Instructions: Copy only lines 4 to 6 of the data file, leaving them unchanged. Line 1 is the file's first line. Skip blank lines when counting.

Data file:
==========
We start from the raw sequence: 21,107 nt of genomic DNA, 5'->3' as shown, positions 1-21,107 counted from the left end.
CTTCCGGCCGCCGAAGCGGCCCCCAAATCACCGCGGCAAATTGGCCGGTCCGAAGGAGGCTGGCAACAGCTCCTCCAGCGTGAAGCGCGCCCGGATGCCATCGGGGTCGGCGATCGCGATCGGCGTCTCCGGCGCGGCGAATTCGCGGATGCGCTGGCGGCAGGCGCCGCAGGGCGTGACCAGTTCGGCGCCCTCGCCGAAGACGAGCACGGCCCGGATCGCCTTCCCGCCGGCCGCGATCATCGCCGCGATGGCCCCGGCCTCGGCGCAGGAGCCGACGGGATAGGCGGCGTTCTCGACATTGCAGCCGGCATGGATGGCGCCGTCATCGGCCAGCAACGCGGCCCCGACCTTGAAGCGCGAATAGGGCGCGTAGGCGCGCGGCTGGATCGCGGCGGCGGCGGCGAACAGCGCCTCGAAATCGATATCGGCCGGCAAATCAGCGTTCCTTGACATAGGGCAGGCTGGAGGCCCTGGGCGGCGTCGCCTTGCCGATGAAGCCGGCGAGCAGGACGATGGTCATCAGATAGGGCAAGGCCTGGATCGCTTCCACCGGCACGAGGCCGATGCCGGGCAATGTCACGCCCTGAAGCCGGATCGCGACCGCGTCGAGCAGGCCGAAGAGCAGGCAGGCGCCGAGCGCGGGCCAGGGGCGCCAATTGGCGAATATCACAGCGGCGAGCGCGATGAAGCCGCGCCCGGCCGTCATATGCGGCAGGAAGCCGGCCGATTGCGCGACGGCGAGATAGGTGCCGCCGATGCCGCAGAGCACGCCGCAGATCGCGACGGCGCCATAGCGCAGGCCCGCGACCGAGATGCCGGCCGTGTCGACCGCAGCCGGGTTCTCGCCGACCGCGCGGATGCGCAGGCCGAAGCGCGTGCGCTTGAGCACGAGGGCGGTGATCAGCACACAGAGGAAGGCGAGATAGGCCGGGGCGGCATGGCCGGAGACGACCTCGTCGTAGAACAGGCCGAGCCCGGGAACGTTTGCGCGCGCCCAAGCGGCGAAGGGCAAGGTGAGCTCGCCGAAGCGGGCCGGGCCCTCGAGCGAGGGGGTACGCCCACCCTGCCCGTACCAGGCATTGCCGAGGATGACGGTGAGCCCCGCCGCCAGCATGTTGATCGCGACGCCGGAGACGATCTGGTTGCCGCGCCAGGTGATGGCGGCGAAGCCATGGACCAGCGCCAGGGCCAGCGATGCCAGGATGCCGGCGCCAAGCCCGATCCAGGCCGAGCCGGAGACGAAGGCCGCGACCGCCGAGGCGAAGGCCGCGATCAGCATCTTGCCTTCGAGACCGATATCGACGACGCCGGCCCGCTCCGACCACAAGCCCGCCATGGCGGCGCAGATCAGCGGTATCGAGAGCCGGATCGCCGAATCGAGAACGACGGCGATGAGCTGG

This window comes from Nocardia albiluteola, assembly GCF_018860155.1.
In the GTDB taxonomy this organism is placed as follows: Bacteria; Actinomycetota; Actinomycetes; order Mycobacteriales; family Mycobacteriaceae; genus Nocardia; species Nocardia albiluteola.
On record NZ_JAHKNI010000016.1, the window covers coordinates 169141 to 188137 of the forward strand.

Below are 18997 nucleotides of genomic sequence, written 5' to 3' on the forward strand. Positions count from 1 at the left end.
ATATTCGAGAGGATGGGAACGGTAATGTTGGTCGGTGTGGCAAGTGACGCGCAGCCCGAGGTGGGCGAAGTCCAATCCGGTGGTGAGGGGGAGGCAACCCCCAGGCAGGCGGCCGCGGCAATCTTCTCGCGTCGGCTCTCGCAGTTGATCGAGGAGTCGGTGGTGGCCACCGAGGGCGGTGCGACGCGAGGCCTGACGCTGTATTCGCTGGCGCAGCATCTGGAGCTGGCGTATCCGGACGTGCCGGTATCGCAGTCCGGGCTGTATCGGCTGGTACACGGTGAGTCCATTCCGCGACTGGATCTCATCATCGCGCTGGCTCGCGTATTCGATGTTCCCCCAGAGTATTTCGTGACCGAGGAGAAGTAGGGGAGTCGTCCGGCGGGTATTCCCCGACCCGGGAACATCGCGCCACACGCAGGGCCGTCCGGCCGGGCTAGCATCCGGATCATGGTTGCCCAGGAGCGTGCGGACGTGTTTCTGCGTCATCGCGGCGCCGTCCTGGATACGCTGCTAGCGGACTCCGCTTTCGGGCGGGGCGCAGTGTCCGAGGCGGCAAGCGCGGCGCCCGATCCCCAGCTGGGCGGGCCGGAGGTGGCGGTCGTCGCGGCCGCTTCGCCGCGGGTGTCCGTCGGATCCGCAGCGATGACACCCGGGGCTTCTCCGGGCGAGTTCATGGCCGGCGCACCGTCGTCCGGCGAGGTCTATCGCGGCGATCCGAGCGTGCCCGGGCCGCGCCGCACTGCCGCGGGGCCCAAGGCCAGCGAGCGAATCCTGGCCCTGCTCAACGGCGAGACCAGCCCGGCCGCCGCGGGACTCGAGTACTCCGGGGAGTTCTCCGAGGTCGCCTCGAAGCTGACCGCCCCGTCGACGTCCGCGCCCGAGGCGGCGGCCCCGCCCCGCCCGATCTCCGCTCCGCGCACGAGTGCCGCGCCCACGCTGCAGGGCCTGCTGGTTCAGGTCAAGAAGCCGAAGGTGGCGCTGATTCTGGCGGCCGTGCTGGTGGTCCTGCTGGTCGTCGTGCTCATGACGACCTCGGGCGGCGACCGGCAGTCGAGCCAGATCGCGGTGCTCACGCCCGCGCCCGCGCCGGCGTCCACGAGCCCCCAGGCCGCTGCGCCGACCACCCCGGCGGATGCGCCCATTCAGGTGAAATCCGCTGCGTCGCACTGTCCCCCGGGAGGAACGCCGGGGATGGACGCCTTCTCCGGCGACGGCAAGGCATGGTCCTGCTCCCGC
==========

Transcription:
In the GTDB taxonomy this organism is placed as follows: Bacteria; Actinomycetota; Actinomycetes; order Mycobacteriales; family Mycobacteriaceae; genus Nocardia; species Nocardia albiluteola.
On record NZ_JAHKNI010000016.1, the window covers coordinates 169141 to 188137 of the forward strand.

Below are 18997 nucleotides of genomic sequence, written 5' to 3' on the forward strand. Positions count from 1 at the left end.